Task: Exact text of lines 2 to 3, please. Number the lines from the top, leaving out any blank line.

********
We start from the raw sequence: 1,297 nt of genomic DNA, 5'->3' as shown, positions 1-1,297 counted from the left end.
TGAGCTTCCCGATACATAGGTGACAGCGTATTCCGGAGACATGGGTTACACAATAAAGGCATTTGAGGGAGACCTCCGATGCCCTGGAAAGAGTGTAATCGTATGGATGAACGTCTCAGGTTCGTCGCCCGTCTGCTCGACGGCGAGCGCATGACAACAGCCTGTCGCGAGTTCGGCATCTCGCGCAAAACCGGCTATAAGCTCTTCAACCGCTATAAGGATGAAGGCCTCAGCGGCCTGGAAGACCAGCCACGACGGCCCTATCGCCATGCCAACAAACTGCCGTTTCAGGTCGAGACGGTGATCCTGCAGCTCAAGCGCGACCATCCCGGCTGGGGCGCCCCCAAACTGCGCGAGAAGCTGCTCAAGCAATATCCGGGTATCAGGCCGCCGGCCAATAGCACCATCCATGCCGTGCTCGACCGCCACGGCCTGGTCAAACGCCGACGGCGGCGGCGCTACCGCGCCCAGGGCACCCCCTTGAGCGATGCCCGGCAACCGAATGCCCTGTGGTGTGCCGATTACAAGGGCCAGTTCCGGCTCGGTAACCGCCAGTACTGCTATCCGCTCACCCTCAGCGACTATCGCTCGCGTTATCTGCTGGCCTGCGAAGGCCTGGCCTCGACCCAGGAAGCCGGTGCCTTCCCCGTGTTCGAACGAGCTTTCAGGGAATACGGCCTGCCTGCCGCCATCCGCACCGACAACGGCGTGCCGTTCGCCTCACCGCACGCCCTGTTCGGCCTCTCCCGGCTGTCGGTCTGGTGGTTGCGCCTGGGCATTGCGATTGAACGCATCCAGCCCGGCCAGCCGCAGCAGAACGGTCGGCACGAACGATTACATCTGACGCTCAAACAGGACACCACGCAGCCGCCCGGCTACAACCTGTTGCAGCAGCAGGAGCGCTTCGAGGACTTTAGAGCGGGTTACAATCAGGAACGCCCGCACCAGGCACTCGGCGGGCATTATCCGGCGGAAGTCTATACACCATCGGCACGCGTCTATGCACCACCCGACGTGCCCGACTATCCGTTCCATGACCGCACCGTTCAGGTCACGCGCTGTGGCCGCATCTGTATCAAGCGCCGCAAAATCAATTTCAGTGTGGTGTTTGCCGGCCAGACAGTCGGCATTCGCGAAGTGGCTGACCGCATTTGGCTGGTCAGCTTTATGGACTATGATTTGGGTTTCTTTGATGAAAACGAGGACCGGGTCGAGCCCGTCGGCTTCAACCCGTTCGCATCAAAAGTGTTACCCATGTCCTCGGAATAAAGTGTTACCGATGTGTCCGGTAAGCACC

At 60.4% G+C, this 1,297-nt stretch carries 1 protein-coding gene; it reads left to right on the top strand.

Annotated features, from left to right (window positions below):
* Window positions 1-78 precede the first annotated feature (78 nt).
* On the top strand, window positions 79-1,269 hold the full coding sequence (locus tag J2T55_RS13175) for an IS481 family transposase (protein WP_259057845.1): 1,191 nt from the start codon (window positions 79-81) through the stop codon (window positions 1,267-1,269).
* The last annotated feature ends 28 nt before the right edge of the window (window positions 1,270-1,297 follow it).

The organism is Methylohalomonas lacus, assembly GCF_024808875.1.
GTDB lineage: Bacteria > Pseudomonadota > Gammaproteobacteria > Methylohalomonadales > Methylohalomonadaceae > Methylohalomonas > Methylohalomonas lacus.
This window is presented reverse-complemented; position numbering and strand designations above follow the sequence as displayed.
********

TGAGCTTCCCGATACATAGGTGACAGCGTATTCCGGAGACATGGGTTACACAATAAAGGCATTTGAGGGAGACCTCCGATGCCCTGGAAAGAGTGTAATCGTATGGATGAACGTCTCAGGTTCGTCGCCCGTCTGCTCGACGGCGAGCGCATGACAACAGCCTGTCGCGAGTTCGGCATCTCGCGCAAAACCGGCTATAAGCTCTTCAACCGCTATAAGGATGAAGGCCTCAGCGGCCTGGAAGACCAGCCACGACGGCCCTATCGCCATGCCAACAAACTGCCGTTTCAGGTCGAGACGGTGATCCTGCAGCTCAAGCGCGACCATCCCGGCTGGGGCGCCCCCAAACTGCGCGAGAAGCTGCTCAAGCAATATCCGGGTATCAGGCCGCCGGCCAATAGCACCATCCATGCCGTGCTCGACCGCCACGGCCTGGTCAAACGCCGACGGCGGCGGCGCTACCGCGCCCAGGGCACCCCCTTGAGCGATGCCCGGCAACCGAATGCCCTGTGGTGTGCCGATTACAAGGGCCAGTTCCGGCTCGGTAACCGCCAGTACTGCTATCCGCTCACCCTCAGCGACTATCGCTCGCGTTATCTGCTGGCCTGCGAAGGCCTGGCCTCGACCCAGGAAGCCGGTGCCTTCCCCGTGTTCGAACGAGCTTTCAGGGAATACGGCCTGCCTGCCGCCATCCGCACCGACAACGGCGTGCCGTTCGCCTCACCGCACGCCCTGTTCGGCCTCTCCCGGCTGTCGGTCTGGTGGTTGCGCCTGGGCATTGCGATTGAACGCATCCAGCCCGGCCAGCCGCAGCAGAACGGTCGGCACGAACGATTACATCTGACGCTCAAACAGGACACCACGCAGCCGCCCGGCTACAACCTGTTGCAGCAGCAGGAGCGCTTCGAGGACTTTAGAGCGGGTTACAATCAGGAACGCCCGCACCAGGCACTCGGCGGGCATTATCCGGCGGAAGTCTATACACCATCGGCACGCGTCTATGCACCACCCGACGTGCCCGACTATCCGTTCCATGACCGCACCGTTCAGGTCACGCGCTGTGGCCGCATCTGTATCAAGCGCCGCAAAATCAATTTCAGTGTGGTGTTTGCCGGCCAGACAGTCGGCATTCGCGAAGTGGCTGACCGCATTTGGCTGGTCAGCTTTATGGACTATGATTTGGGTTTCTTTGATGAAAACGAGGACCGGGTCGAGCCCGTCGGCTTCAACCCGTTCGCATCAAAAGTGTTACCCATGTCCTCGGAATAAAGTGTTACCGATGTGTCCGGTAAGCACC

At 60.4% G+C, this 1,297-nt stretch carries 1 protein-coding gene; it reads left to right on the top strand.